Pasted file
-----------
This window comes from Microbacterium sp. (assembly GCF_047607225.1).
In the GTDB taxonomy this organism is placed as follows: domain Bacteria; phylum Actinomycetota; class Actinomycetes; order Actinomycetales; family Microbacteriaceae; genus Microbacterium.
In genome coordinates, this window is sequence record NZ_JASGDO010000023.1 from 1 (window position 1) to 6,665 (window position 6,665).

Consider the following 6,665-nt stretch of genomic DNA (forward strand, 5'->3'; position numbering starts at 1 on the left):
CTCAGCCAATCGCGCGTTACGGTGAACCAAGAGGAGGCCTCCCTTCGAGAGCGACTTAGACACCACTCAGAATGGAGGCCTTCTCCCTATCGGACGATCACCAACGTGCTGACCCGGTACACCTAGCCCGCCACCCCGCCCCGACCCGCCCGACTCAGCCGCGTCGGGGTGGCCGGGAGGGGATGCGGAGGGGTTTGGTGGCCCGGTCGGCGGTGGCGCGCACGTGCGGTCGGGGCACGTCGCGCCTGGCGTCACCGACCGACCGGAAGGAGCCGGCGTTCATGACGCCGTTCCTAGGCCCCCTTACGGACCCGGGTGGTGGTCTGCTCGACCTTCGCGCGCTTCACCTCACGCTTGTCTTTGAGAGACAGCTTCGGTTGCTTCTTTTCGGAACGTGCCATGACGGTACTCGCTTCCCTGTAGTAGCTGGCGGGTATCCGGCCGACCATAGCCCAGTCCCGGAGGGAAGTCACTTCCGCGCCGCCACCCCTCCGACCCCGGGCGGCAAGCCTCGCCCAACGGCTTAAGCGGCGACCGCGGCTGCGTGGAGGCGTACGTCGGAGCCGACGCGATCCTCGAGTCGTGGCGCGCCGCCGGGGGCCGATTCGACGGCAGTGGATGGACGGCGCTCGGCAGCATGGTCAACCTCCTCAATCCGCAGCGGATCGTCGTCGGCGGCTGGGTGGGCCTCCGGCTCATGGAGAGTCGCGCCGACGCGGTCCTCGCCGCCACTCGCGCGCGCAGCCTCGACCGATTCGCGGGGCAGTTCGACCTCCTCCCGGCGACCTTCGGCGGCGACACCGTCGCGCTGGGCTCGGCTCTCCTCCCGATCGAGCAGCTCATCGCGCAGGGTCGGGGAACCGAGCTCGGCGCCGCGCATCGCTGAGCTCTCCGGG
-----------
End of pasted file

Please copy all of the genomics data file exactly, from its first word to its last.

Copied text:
This window comes from Microbacterium sp. (assembly GCF_047607225.1).
In the GTDB taxonomy this organism is placed as follows: domain Bacteria; phylum Actinomycetota; class Actinomycetes; order Actinomycetales; family Microbacteriaceae; genus Microbacterium.
In genome coordinates, this window is sequence record NZ_JASGDO010000023.1 from 1 (window position 1) to 6,665 (window position 6,665).

Consider the following 6,665-nt stretch of genomic DNA (forward strand, 5'->3'; position numbering starts at 1 on the left):
CTCAGCCAATCGCGCGTTACGGTGAACCAAGAGGAGGCCTCCCTTCGAGAGCGACTTAGACACCACTCAGAATGGAGGCCTTCTCCCTATCGGACGATCACCAACGTGCTGACCCGGTACACCTAGCCCGCCACCCCGCCCCGACCCGCCCGACTCAGCCGCGTCGGGGTGGCCGGGAGGGGATGCGGAGGGGTTTGGTGGCCCGGTCGGCGGTGGCGCGCACGTGCGGTCGGGGCACGTCGCGCCTGGCGTCACCGACCGACCGGAAGGAGCCGGCGTTCATGACGCCGTTCCTAGGCCCCCTTACGGACCCGGGTGGTGGTCTGCTCGACCTTCGCGCGCTTCACCTCACGCTTGTCTTTGAGAGACAGCTTCGGTTGCTTCTTTTCGGAACGTGCCATGACGGTACTCGCTTCCCTGTAGTAGCTGGCGGGTATCCGGCCGACCATAGCCCAGTCCCGGAGGGAAGTCACTTCCGCGCCGCCACCCCTCCGACCCCGGGCGGCAAGCCTCGCCCAACGGCTTAAGCGGCGACCGCGGCTGCGTGGAGGCGTACGTCGGAGCCGACGCGATCCTCGAGTCGTGGCGCGCCGCCGGGGGCCGATTCGACGGCAGTGGATGGACGGCGCTCGGCAGCATGGTCAACCTCCTCAATCCGCAGCGGATCGTCGTCGGCGGCTGGGTGGGCCTCCGGCTCATGGAGAGTCGCGCCGACGCGGTCCTCGCCGCCACTCGCGCGCGCAGCCTCGACCGATTCGCGGGGCAGTTCGACCTCCTCCCGGCGACCTTCGGCGGCGACACCGTCGCGCTGGGCTCGGCTCTCCTCCCGATCGAGCAGCTCATCGCGCAGGGTCGGGGAACCGAGCTCGGCGCCGCGCATCGCTGAGCTCTCCGGG